[box cover]

Body and Soul (1981)

"Written by Leon Isaac Kennedy. Suggested by the Original Screenplay by Abraham Polonsky." It's a wonder Body and Soul didn't turn out worse. Hot off the niche success of playing "Too Sweet" in Jamaa Fanaka's first Penitentiary, Kennedy somehow parlayed his marginal triumph (aided and abetted by schlock merchants supreme Menahem Golan and Yoram Globus), and remade Polonsky's solid boxing yarn with a mostly African-American cast and crew — a great idea given the fact that most entries in the genre continued at the time to focus on Caucasian fighters (e.g. Rocky, Raging Bull, and The Champ). Though Kennedy gets plenty of points for his entrepreneurial gusto, he's to be condemned for his unabashed nepotism in casting his wife, Jayne Kennedy, as the film's love interest. The first black Miss Ohio, Jayne Kennedy certainly did not want for attractiveness, but, oh, could she have spared some of it to trade up for a little on-screen talent. She's an absolute cipher in her co-starring role as Julie Winters, a celebrity journalist who strikes up a romance with "Leon the Lover," a welterweight phenom with the speed, power, and mouth of a Muhammad Ali or Sugar Ray Leonard. Leon may be deadly in the ring — he's bestowed with a Golden Gloves title at the film's outset — but his mother wants him to finish med school and become a doctor. Leon, however, much to his mother's incensed chagrin, is forced into the unforgiving world of prizefighting when his kid sister is laid low by an acute case of sickle cell anemia. Figuring he can contend for the title for a few years and take down lucrative purses in the process, it's Leon's hope that he'll be able to get his sister top-dollar care at an elite hospital. It's the big heart that lurks beneath the blustery, womanizing façade, and, after a while, it's sufficient to win the affections of the savvy Ms. Winters. But, as is always the case in boxing, with great success comes even greater temptation, and it's dangled in all its salacious glory by a corrupt impresario known only as "Big Man" (Peter Lawford). Living up to his namesake, Leon submits to these spoils of war without compunction, as does his faithful manager Charles (Perry Lang), who develops a taste for freebase that eventually warps his mind and books him a room in the loony bin. With "Big Man" now calling the tune, Leon goes further astray, losing sight of why he started fighting in the first place, and, subsequently, wrecking his relationship with Julie. Utilizing without remorse every boxing film cliché at its disposal, Body and Soul distinguishes itself mostly through its comic book atmosphere: Leon's opponents rarely have real names — they're known only through such unoriginal nicknames as "Iceman" or "The St. Louis Assassin" — while the fights are garishly unrealistic, particularly the final bout against "Mad Man" Santiago, in which the aptly named challenger winds up grappling with Leon on the canvas after having headbutted him bloody without interference from the referee (Santiago also bites off Leon's ear, which was at least semi-unrealistic until Mike Tyson went a-chompin' during his 1997 rematch with Evander Holyfield). This film would be a lot easier to dismiss had Muhammad Ali not deigned to grace the project with what winds up being more than a mere cameo. Though the Parkinson's was getting rapidly more debilitating at the time, the GOAT is still fairly lucid here, which only serves to remind the viewer what a remarkable personality the world has been deprived of. Audiences would have to wait another six years before a spiritual rebirth would permanently deprive them of Leon Isaac Kennedy, the actor. The film's only real highlight finds "Mad Man" Santiago angrily chucking an infant into the dirt after it urinates on his lap. MGM presents Body and Soul in a solid anamorphic transfer (1.85:1) with good monaural Dolby Digital audio. Theatrical trailer, keep-case.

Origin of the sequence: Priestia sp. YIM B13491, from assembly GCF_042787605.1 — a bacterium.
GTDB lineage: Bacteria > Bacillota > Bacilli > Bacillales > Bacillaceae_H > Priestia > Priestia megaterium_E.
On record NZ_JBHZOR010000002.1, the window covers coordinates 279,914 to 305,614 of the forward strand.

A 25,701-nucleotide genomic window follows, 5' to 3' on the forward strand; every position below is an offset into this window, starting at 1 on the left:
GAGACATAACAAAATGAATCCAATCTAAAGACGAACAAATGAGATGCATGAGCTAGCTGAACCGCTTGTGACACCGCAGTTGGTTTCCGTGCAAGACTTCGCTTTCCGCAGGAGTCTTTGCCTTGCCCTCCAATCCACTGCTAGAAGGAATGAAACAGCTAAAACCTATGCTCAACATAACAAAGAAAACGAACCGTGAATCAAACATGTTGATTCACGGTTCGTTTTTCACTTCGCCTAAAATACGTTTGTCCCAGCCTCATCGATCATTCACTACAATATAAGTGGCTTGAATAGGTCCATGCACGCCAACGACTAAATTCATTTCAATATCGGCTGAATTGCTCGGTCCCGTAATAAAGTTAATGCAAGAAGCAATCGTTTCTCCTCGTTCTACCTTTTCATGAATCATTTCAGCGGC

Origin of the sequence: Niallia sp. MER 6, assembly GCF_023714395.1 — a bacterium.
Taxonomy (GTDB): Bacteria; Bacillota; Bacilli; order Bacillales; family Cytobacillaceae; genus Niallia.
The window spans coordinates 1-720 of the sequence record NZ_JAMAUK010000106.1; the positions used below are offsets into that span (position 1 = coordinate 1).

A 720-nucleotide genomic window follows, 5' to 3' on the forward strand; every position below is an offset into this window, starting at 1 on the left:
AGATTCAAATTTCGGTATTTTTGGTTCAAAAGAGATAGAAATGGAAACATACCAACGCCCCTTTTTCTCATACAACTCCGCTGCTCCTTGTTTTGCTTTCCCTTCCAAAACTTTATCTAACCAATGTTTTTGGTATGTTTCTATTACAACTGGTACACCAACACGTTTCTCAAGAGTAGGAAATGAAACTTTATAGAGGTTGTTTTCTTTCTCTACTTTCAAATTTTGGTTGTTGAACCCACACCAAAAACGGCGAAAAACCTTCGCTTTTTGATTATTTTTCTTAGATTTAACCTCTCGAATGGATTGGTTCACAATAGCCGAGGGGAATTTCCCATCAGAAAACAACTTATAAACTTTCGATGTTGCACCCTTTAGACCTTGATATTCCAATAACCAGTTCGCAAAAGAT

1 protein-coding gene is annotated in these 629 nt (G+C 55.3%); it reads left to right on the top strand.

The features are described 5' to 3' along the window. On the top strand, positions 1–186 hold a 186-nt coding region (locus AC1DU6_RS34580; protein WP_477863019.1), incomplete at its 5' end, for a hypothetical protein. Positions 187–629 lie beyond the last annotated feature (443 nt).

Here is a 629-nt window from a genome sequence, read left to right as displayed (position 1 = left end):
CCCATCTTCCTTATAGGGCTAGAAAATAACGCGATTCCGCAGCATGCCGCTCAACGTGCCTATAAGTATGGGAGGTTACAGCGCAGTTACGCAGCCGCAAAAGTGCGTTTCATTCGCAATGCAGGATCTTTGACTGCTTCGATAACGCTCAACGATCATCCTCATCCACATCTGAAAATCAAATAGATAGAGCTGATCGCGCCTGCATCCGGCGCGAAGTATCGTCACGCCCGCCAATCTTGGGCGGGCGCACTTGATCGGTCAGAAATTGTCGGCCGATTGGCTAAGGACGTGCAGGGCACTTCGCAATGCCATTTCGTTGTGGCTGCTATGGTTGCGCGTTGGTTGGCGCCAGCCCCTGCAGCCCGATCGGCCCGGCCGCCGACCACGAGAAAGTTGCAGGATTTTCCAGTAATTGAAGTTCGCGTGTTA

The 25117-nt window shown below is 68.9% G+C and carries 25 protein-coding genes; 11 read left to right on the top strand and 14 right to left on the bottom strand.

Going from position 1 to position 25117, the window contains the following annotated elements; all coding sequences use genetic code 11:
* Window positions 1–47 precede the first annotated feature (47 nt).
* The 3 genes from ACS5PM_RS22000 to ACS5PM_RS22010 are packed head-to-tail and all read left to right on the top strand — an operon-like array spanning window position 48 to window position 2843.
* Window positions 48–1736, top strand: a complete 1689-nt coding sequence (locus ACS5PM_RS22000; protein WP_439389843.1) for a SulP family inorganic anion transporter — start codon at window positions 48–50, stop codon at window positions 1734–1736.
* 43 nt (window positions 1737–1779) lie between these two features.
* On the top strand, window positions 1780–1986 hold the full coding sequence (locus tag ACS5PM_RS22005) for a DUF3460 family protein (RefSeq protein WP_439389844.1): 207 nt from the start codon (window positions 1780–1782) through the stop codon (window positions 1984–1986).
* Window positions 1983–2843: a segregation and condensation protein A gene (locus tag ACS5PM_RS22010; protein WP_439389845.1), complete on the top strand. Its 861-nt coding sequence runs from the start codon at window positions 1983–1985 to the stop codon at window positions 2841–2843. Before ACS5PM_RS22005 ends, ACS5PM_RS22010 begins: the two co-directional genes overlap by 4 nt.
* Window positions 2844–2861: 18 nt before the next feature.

—Clarence Beaks



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